“Once consumers start thinking more carefully about their dietary decisions, they naturally start thinking about other ways they can enhance their health. One obvious way? Figuring out how to get more physically active, which might mean joining a health club or fitness studio,” explains Ben Midgley, CEO of Crunch Fitness Franchise.
Seek out other small businesses in your area, and look for ways to tie your services together. Co-host a wellness event, share discount ideas or host pop-ups in one another’s spaces.
The best business to partner with is one in the exercise industry. “As exercise is the driving force behind jump-starting healthy lifestyle changes in the new year, healthy food marketers should consider associating their products with exercise to make the food a part of the emotional experience of healthy activity,” says Mike Gallinari, travel and leisure analyst at market research firm Mintel.
Your Customers Want to Save Money
If money-saving resolutions make you think of budget books, piggy banks and savings accounts, you’re not alone. Anyone working in office supplies, financial planning or banking has a marketing task to tackle in the new year.
But first, while we are on the topic of money-saving resolutions, did you know that you could be paying too much for your electricity? Energy costs can quickly spiral out of control, and therefore it is crucial that you keep a check on your utility bills. Furthermore, if you do notice that your electricity bills have soared, you might want to find an energy supplier comparison website where you can compare energy providers such as Entrust Energy to determine whether you could be entitled to any savings.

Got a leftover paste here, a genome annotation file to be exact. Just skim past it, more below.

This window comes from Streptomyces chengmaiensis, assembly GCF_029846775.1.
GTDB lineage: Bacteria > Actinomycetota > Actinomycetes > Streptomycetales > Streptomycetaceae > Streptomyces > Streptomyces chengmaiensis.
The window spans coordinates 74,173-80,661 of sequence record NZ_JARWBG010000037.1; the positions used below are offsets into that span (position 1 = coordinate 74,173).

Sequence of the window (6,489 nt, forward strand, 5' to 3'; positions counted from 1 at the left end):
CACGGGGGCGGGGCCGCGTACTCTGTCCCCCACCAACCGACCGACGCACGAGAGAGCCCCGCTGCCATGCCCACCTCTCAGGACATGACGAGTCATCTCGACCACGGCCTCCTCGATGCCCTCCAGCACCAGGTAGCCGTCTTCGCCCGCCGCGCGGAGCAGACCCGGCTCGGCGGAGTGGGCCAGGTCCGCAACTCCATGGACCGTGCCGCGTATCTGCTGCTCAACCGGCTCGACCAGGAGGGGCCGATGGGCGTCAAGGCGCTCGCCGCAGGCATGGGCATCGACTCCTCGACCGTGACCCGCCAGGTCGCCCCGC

For local retail businesses, it’s also time to advertise items related to budgets and saving. Make them easy to find on your website, and if you can, sell them at a discounted price. But build on those campaigns to ensure that your customers stay motivated to save.
Customers can be coached to reward themselves for hitting small savings milestones. “For example, if you can consistently make it out the door with your home-brewed coffee every morning for two weeks, then sure, get that better travel mug as motivation to continue the behavior. Made it to the one-month mark? Go for the better coffeemaker,” says certified financial planner Kelli Grant.
Factor in those rewards as you build your marketing plan. Explain your coffeemaker’s price in terms of daily coffee cups. Or that foregoing one daily Starbucks’ grande for a month is a night out for two at the movies, with popcorn.
Know that some of your customers might need to earn money on the side before they can save up. How can your business help? Consider yarn loyalty programs for your knitters, or offer dedicated workspaces for your freelance writer clients in your coffee shop. Support them as they build their side business, and they’ll never forget you.
Your Customers Want to Reduce Stress
Stress reduction is a lofty goal, and you can support it by making your customer experience as stress-free and enjoyable as possible during the holiday rush.
“During stressful times, it is incredibly important for brands to step up and reduce as much customer stress as they can. Instead of adding to the mounting piles of things a person needs to deal with, companies should aim to simplify and reduce the load,” explains Blake Morgan, author of “The Customer Of The Future: 10 Guiding Principles For Winning Tomorrow’s Business.”